The chassis, though, is as competent as ever. This example came with every conceivable performance enabler, and we’d hoped that would help the Bridgestone summer tires hold on to a 300-foot-diameter circle with more than the 0.90 g of lateral grip we measured on the skidpad. Still, 0.90 g remains at the competitive end of the sports-sedan spectrum. More to the point, it felt right—with perfectly weighted steering and little perceptible body roll. Braking also was impressive, with the ATS requiring just 156 feet to stop from 70 mph, among the shortest distances in the segment.
What didn’t feel right was the ATS’s packaging. Undeniably dressy, the ATS is nonetheless graying at the temples, turning zero heads as far as we could tell. The dashboard remains a mish-mash of capacitive touch sliders and buttons on which one is never quite sure where to press—on the silver parts or on the shiny black regions just above them. The CUE infotainment system is a well-documented source of madness that is offset somewhat by the friendly folks at OnStar who relieve subscribers from the need to enter destinations into the navigation system themselves, instead allowing simple voice commands. Also on the plus side: The clever (if confusing at first) hidden storage bin behind the motorized central dash panel contains an inductive charging station as well as a USB port. Apple CarPlay and Android Auto are supported, and all works as intended.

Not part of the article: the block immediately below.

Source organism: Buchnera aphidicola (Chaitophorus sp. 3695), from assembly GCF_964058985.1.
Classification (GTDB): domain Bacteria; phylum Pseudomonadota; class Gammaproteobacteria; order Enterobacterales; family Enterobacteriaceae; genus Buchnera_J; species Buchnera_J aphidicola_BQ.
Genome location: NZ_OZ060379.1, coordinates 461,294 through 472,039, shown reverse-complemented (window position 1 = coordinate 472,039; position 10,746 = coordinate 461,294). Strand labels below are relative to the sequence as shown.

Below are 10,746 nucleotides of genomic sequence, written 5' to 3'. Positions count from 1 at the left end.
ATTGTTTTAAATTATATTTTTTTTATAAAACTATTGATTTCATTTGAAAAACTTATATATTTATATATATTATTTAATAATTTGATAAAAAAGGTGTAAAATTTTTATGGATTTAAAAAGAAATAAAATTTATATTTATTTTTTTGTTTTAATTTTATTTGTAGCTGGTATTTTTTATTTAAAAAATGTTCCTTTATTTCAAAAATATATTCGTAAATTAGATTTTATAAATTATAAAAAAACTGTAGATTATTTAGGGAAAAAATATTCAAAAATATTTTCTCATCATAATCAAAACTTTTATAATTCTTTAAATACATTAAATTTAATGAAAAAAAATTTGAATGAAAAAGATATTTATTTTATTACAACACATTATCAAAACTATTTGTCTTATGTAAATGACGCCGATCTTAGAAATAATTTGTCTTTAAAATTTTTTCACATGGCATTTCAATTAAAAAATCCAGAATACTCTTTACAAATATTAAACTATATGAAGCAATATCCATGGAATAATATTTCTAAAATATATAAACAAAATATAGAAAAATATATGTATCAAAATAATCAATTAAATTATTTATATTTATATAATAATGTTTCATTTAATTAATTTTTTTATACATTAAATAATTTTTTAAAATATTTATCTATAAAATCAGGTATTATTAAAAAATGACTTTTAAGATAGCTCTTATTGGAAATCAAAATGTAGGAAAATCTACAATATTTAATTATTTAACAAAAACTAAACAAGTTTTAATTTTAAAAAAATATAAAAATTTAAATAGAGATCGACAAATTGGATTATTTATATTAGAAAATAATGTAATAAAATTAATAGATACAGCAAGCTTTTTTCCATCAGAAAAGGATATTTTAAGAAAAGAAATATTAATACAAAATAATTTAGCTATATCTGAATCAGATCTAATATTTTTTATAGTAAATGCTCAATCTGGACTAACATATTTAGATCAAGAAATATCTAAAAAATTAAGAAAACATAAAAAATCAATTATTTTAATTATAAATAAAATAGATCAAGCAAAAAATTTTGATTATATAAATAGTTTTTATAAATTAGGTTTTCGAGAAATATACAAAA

The rest of the interior gives no respite to the eye. The designers deserve credit for blessing the Cadillac with a rich mix of materials, but when the passenger-side dash is covered with leather, sueded microfiber, carbon fiber, and a hard plastic lower section, one gets the sense that designers are hitting too many notes to make them all sing in harmony. It gets worse in back. While the seatbacks on our test car wore more sueded microfiber, the plastic on the back side of the center console could have come out of any of General Motors’ 1990s compact cars, if not for the two tiny air vents and the 110-volt AC and 12-volt DC power outlets. A simpler, clean interior rendered with a narrower array of exquisite—and only exquisite—materials would be better. Folks like being offered a choice among 31 flavors of ice cream, but no one orders them all in one cup.
The ATS already had a mid-cycle refresh in 2015, but Cadillac missed that opportunity to take this car to another level. It made cursory exterior changes and only slightly alleviated the issues with the CUE interface. It didn’t even rid the car of that dust-attracting piano-black trim that looks so good in designer sketches but cheapens the cabin once the fingerprints, scratches, and debris inevitably accumulate. A complimentary Cadillac-branded dust cloth is not a solution.
The ATS was conceived to beat the BMW 3-series, and when it was launched in 2012, it almost did. But it never actually has, and the narrow margins by which it missed the mark five years ago appear to be widening, to say nothing of the fresher challengers such as the Jaguar XE, Audi A4, Mercedes-Benz C-class, and more. As it stands today, the ATS remains an awesome chassis topped by a good, but not great, design effort. Maybe next time out, it really will be best in class.